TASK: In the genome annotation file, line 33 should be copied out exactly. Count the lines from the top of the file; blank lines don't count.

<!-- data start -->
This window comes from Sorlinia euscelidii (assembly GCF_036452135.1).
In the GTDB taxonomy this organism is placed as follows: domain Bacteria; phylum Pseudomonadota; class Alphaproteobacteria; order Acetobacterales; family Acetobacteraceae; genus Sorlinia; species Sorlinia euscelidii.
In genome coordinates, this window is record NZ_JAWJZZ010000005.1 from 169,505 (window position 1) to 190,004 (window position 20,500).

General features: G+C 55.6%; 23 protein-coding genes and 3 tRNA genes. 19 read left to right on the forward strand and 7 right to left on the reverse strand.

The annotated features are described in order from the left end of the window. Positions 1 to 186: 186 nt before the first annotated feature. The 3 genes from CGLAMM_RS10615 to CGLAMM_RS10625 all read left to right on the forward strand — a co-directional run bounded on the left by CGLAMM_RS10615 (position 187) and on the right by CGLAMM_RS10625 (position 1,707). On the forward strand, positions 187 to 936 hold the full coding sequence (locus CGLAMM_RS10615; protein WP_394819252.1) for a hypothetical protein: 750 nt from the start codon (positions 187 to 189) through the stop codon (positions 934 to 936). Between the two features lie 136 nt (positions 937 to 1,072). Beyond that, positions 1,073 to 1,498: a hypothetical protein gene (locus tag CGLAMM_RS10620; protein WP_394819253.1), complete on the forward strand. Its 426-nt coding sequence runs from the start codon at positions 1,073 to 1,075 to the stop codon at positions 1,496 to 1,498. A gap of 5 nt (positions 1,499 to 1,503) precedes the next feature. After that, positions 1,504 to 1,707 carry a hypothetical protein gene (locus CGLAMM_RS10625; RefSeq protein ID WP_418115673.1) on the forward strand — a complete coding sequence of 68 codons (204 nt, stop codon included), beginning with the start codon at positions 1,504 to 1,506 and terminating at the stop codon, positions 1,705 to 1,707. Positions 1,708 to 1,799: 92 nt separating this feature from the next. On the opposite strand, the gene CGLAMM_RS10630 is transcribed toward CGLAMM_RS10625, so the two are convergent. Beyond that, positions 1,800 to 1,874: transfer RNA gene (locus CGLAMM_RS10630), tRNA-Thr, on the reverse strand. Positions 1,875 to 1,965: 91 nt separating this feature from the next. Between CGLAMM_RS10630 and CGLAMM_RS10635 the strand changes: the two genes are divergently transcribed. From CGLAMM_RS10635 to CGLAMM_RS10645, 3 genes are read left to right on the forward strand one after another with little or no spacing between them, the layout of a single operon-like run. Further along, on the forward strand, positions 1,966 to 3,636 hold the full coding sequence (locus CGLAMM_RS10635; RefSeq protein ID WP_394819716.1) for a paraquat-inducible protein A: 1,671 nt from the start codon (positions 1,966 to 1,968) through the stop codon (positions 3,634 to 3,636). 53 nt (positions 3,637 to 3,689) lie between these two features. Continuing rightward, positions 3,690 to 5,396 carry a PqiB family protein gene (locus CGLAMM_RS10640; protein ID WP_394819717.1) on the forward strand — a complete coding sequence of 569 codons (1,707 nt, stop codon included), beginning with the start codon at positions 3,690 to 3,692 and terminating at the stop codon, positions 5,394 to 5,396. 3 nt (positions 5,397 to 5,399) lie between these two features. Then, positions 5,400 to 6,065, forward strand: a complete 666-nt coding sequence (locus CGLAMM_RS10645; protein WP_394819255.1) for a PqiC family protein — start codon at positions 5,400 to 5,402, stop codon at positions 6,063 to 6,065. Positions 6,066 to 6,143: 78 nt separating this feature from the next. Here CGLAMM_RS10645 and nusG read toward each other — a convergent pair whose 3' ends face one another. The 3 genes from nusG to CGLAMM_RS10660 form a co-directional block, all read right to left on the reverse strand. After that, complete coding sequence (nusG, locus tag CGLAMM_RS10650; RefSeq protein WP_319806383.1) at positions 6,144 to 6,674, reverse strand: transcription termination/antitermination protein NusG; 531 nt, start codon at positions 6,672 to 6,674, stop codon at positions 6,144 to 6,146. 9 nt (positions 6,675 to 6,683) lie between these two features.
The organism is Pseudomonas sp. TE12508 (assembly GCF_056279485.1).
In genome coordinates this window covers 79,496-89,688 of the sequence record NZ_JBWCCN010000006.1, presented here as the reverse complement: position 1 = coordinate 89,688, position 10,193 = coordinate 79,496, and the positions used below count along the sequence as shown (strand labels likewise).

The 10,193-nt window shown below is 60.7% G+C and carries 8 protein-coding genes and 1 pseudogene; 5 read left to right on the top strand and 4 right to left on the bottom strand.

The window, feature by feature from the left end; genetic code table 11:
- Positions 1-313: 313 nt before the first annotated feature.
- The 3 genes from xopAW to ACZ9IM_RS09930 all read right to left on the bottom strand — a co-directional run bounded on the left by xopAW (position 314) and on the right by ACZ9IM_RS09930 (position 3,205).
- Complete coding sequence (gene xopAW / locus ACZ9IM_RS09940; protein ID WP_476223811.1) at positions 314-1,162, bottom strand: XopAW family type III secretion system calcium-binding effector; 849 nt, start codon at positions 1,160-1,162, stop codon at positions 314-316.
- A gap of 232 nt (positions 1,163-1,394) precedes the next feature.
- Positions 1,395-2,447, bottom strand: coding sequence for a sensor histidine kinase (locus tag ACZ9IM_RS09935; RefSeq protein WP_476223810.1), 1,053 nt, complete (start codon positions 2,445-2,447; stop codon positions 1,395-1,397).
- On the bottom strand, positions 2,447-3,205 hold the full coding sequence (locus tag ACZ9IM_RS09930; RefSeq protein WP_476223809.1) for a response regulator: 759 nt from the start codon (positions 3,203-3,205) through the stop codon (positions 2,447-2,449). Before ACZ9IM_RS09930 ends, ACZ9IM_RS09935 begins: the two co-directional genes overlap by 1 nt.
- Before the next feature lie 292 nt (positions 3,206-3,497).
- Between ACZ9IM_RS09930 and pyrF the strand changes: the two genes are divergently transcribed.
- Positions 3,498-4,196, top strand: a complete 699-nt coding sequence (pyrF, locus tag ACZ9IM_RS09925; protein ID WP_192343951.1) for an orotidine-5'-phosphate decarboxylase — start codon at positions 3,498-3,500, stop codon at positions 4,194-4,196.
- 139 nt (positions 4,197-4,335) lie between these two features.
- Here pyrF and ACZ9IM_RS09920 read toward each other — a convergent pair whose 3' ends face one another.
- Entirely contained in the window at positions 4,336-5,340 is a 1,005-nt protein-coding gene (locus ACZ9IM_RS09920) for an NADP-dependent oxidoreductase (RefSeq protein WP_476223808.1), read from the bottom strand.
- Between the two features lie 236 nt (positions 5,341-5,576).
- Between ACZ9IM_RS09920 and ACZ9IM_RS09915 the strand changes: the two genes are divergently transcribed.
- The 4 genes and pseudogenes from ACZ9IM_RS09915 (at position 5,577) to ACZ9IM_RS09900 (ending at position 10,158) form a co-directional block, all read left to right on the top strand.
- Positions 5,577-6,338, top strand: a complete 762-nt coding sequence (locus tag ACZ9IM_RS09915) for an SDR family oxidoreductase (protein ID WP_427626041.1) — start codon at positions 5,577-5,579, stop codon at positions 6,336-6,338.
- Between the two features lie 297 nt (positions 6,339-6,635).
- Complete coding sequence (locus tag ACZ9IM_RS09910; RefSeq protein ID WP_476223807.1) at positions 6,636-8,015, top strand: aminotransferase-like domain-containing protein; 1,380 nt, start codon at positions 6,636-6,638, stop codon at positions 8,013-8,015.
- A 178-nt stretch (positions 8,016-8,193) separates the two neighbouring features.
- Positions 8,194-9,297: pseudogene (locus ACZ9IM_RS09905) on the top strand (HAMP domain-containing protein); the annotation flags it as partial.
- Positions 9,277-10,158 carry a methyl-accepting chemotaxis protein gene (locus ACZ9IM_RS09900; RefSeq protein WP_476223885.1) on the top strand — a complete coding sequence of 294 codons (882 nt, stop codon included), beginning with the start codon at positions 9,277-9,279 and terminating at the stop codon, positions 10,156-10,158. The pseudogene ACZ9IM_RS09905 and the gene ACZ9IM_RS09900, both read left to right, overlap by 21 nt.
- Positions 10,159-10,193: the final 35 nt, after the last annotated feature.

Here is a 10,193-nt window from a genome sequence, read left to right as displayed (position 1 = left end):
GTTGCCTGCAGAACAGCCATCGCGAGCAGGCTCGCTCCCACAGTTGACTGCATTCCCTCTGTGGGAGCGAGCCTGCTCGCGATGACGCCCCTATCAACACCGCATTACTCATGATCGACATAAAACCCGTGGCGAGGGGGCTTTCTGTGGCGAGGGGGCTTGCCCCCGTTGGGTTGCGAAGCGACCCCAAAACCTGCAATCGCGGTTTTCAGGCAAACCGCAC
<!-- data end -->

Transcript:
GTTGCCTGCAGAACAGCCATCGCGAGCAGGCTCGCTCCCACAGTTGACTGCATTCCCTCTGTGGGAGCGAGCCTGCTCGCGATGACGCCCCTATCAACACCGCATTACTCATGATCGACATAAAACCCGTGGCGAGGGGGCTTTCTGTGGCGAGGGGGCTTGCCCCCGTTGGGTTGCGAAGCGACCCCAAAACCTGCAATCGCGGTTTTCAGGCAAACCGCAC